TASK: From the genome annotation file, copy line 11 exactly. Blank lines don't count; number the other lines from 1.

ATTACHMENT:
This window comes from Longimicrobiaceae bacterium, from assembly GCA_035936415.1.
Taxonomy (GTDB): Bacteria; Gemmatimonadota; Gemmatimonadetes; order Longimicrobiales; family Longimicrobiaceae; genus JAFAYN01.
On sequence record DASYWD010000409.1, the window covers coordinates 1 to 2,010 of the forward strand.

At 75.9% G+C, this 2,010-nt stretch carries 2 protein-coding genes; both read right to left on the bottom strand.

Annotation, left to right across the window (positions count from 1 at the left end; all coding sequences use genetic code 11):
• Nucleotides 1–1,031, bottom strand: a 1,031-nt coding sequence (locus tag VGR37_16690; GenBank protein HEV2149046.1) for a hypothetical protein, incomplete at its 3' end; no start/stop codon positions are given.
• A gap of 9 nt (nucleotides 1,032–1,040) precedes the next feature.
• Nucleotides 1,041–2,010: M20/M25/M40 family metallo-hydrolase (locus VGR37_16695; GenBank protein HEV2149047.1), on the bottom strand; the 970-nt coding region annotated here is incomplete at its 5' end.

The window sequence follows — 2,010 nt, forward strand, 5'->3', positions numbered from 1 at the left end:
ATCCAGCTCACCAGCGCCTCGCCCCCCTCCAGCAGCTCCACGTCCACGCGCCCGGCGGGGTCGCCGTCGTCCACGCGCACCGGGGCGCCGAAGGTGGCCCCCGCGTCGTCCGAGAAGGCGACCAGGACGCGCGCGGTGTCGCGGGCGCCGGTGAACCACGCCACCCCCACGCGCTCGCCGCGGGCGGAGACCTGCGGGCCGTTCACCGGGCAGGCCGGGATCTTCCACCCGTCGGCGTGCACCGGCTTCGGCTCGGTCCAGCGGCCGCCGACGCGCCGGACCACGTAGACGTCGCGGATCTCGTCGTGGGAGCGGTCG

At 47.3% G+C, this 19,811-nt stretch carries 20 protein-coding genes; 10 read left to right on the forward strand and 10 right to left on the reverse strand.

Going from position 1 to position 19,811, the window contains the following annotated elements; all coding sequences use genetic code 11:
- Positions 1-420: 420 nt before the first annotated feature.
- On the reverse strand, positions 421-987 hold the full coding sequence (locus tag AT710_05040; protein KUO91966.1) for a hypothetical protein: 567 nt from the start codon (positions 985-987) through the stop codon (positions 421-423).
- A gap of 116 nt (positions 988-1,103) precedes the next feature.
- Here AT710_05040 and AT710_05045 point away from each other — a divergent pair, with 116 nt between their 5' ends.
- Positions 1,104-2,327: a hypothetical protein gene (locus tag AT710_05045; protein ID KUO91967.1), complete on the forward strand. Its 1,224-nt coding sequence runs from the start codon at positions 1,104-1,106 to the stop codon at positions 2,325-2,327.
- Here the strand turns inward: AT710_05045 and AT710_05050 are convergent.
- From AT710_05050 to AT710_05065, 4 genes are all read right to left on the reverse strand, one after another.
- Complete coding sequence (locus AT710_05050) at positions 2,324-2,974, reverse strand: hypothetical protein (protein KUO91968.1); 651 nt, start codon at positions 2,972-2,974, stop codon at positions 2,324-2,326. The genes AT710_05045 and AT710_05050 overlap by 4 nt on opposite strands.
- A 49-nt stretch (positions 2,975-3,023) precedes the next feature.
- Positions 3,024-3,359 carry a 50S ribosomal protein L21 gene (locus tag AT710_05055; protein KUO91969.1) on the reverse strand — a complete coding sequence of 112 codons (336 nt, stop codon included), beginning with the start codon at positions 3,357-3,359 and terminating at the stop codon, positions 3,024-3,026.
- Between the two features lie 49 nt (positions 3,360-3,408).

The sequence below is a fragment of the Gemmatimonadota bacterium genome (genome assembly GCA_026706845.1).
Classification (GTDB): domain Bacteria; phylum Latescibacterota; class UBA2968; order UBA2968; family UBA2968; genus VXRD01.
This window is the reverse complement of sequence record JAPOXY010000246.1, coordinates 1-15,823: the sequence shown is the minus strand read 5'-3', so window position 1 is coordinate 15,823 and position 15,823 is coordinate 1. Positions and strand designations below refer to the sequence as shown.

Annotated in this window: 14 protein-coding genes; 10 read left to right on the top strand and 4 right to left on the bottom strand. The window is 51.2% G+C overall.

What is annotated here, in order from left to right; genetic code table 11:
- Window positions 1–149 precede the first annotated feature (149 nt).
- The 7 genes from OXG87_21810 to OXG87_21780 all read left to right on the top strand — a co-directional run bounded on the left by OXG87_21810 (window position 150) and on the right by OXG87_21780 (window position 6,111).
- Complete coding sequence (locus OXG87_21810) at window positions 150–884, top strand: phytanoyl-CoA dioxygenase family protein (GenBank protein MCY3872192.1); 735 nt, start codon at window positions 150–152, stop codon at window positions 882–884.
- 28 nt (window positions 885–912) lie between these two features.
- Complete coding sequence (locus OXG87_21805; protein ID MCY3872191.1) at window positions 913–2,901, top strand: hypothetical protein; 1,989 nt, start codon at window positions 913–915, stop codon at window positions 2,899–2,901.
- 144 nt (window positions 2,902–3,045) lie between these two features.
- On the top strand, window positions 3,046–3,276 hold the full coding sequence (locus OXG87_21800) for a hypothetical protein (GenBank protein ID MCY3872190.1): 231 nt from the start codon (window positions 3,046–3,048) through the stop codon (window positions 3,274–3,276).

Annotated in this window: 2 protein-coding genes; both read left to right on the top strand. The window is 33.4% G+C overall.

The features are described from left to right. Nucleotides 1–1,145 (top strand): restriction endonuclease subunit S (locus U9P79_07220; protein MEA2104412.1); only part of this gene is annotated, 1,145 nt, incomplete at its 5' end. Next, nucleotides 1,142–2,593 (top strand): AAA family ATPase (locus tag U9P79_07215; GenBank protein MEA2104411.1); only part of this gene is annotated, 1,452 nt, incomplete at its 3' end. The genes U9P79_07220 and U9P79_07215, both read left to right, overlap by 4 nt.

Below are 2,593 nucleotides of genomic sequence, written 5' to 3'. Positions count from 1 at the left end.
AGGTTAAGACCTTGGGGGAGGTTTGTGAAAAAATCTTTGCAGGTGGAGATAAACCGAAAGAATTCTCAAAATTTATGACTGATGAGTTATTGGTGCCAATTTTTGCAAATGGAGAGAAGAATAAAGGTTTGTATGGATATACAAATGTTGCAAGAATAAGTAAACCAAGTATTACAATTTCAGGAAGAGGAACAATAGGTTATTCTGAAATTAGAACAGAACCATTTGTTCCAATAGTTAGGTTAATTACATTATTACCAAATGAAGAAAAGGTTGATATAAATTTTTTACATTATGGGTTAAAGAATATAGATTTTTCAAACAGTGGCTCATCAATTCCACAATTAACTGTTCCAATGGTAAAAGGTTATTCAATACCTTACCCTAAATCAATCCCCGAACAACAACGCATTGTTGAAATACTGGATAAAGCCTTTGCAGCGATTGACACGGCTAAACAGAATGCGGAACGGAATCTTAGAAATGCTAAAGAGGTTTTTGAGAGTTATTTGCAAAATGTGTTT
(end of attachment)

At 47.3% G+C, this 19,811-nt stretch carries 20 protein-coding genes; 10 read left to right on the forward strand and 10 right to left on the reverse strand.